Disappearances near water – There is a lot of water in this world. Paulides considers it to be “near water”, if there is a body of water of some sort within a couple of miles of the disappearance. Considering communities tend to be situated near water, this doesn’t seem like a stretch. I have a 20 month old nephew who will run at full tilt to get to water, and then launch himself face first into it with no regard for his safety. Little kids gravitate to water like moths to a flame – there is a reason why your insurance is higher when you have a pool, also known as an “attractive nuisance.” Adults will try to find water when they are lost – both to drink it and to follow it back to civilization; and then Paulides wonders why when they died of exposure they died near water.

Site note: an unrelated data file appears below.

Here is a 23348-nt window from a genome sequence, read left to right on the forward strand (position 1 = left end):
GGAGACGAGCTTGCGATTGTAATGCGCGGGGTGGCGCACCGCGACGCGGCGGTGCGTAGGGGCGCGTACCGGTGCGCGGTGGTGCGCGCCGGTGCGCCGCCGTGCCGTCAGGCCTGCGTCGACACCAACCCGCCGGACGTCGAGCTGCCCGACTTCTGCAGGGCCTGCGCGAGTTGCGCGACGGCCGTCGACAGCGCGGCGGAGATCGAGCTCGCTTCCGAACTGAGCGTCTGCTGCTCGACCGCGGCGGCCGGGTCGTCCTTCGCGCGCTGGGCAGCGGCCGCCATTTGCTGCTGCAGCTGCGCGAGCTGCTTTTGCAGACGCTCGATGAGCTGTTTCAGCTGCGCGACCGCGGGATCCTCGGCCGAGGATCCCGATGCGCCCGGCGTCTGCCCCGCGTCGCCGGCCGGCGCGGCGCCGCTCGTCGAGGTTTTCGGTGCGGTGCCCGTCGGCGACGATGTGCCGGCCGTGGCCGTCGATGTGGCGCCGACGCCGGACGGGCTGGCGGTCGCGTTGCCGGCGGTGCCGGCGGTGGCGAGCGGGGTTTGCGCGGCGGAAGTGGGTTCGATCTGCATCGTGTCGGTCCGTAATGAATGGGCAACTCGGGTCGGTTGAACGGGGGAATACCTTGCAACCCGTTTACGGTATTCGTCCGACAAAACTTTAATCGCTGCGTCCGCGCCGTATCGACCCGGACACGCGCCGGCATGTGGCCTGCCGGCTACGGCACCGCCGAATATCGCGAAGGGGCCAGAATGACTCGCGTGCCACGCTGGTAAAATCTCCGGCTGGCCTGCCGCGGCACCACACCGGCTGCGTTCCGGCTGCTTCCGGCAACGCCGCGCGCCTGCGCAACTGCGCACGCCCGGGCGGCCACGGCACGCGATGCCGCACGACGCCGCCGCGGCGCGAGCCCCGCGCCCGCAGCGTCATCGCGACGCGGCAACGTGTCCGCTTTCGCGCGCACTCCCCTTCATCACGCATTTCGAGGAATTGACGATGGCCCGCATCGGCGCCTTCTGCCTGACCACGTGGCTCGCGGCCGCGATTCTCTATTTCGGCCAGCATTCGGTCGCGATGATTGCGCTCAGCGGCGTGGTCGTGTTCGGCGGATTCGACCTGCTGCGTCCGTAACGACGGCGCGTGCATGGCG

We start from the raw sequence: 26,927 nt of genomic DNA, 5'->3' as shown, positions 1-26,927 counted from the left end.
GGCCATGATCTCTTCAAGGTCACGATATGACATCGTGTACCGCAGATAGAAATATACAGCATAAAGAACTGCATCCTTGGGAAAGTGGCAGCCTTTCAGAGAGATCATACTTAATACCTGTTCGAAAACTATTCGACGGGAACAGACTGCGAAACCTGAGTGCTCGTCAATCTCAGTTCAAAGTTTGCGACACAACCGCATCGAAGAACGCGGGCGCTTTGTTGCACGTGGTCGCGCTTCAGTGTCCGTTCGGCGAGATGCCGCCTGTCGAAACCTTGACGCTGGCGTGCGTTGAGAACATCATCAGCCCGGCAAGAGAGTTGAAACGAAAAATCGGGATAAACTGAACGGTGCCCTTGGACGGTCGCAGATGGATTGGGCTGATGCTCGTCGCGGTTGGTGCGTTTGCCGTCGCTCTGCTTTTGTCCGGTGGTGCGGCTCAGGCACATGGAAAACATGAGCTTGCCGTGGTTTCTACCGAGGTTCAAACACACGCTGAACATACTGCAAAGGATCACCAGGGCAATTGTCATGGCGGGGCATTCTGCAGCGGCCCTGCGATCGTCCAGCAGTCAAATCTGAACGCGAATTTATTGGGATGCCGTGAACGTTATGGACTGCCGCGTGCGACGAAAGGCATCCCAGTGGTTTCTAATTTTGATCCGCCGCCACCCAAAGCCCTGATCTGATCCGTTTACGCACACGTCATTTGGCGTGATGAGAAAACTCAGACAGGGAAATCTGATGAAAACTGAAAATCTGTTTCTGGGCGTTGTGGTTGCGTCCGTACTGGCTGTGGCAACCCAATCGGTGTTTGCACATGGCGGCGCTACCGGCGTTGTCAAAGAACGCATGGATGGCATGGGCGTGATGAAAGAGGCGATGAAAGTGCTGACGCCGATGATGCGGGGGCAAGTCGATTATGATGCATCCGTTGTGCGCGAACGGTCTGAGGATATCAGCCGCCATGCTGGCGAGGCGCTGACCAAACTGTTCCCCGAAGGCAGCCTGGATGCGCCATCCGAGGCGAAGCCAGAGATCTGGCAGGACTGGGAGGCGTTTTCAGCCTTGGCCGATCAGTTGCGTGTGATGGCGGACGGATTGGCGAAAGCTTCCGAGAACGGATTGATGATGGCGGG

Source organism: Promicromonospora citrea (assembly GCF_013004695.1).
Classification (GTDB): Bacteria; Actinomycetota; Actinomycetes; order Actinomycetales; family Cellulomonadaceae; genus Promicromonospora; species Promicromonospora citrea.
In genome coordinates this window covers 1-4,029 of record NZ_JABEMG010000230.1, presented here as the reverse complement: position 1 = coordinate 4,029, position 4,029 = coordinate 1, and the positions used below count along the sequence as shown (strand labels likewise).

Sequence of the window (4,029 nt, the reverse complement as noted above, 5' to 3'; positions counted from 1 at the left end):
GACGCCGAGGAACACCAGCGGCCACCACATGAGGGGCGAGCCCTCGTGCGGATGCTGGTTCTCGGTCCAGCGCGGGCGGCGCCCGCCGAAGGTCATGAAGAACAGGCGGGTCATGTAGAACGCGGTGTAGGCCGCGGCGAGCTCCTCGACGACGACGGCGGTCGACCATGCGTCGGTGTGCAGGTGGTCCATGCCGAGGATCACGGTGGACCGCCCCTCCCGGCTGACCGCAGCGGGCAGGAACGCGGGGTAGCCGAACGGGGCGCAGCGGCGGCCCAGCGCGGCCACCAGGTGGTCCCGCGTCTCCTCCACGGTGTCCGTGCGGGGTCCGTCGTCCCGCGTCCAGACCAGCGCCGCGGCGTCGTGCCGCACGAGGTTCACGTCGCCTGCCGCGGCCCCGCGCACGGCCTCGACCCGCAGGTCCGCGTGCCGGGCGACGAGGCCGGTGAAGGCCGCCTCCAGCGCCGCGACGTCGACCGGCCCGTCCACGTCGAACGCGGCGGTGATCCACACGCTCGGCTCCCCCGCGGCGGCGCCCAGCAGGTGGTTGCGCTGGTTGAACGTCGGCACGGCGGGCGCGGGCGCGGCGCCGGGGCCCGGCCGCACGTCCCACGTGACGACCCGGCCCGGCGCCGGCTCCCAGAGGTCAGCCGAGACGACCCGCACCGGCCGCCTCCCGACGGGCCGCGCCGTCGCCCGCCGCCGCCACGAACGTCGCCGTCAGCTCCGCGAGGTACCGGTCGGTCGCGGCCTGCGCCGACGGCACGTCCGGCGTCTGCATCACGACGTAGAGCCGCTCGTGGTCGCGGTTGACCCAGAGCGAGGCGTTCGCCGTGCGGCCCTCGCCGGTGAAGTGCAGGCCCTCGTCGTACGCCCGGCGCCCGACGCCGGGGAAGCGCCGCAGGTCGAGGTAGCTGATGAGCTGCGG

Victims are found with no clothes or partially clothed – People with hypothermia take their clothes off; this is well documented. Paulides often states that the weather was not cold enough for someone to suffer from exposure, but you can get hypothermia in 80 degree water or in 60-70 degree temps. Depending on how long someone is out, what they are wearing and whether it is raining, it is not unreasonable for someone to have hypothermia even if it hasn’t been that cold.
Victims are found face down – As a former police officer, Paulides ought to know that drowning victims typically float face down; it is a gas buildup/decomposition thing, not a baffling mystery.
The lost person is found in a place that was already searched – People don’t always stay in one place; especially kids. It isn’t like once an area is searched it gets a big wall with a padlock on it. Admittedly, finding a body in a location that was already searched is a bit odd, but how do we know that the searchers did as good a job as they said or thought they did? In forests and mountains, it is not as simple as linking arms and walking across a field. There are places that are difficult to get to.